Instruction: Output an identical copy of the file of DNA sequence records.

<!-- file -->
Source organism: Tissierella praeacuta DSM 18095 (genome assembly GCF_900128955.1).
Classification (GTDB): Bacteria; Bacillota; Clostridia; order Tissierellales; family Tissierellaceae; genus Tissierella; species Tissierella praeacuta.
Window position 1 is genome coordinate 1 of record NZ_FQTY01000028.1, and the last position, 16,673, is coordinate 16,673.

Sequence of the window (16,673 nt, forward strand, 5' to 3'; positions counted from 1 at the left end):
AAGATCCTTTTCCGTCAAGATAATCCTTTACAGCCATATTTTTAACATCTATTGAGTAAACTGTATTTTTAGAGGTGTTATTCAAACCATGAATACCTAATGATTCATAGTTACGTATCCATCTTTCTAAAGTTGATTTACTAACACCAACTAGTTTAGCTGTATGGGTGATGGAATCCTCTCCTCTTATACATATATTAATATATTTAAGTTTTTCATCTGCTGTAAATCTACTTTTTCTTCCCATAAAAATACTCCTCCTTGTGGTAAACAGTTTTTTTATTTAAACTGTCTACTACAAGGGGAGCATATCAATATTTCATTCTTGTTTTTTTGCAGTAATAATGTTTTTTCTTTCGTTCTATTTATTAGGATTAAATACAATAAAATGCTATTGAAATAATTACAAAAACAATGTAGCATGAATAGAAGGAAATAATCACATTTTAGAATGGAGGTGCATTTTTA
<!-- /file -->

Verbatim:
Source organism: Tissierella praeacuta DSM 18095 (genome assembly GCF_900128955.1).
Classification (GTDB): Bacteria; Bacillota; Clostridia; order Tissierellales; family Tissierellaceae; genus Tissierella; species Tissierella praeacuta.
Window position 1 is genome coordinate 1 of record NZ_FQTY01000028.1, and the last position, 16,673, is coordinate 16,673.

Sequence of the window (16,673 nt, forward strand, 5' to 3'; positions counted from 1 at the left end):
AAGATCCTTTTCCGTCAAGATAATCCTTTACAGCCATATTTTTAACATCTATTGAGTAAACTGTATTTTTAGAGGTGTTATTCAAACCATGAATACCTAATGATTCATAGTTACGTATCCATCTTTCTAAAGTTGATTTACTAACACCAACTAGTTTAGCTGTATGGGTGATGGAATCCTCTCCTCTTATACATATATTAATATATTTAAGTTTTTCATCTGCTGTAAATCTACTTTTTCTTCCCATAAAAATACTCCTCCTTGTGGTAAACAGTTTTTTTATTTAAACTGTCTACTACAAGGGGAGCATATCAATATTTCATTCTTGTTTTTTTGCAGTAATAATGTTTTTTCTTTCGTTCTATTTATTAGGATTAAATACAATAAAATGCTATTGAAATAATTACAAAAACAATGTAGCATGAATAGAAGGAAATAATCACATTTTAGAATGGAGGTGCATTTTTA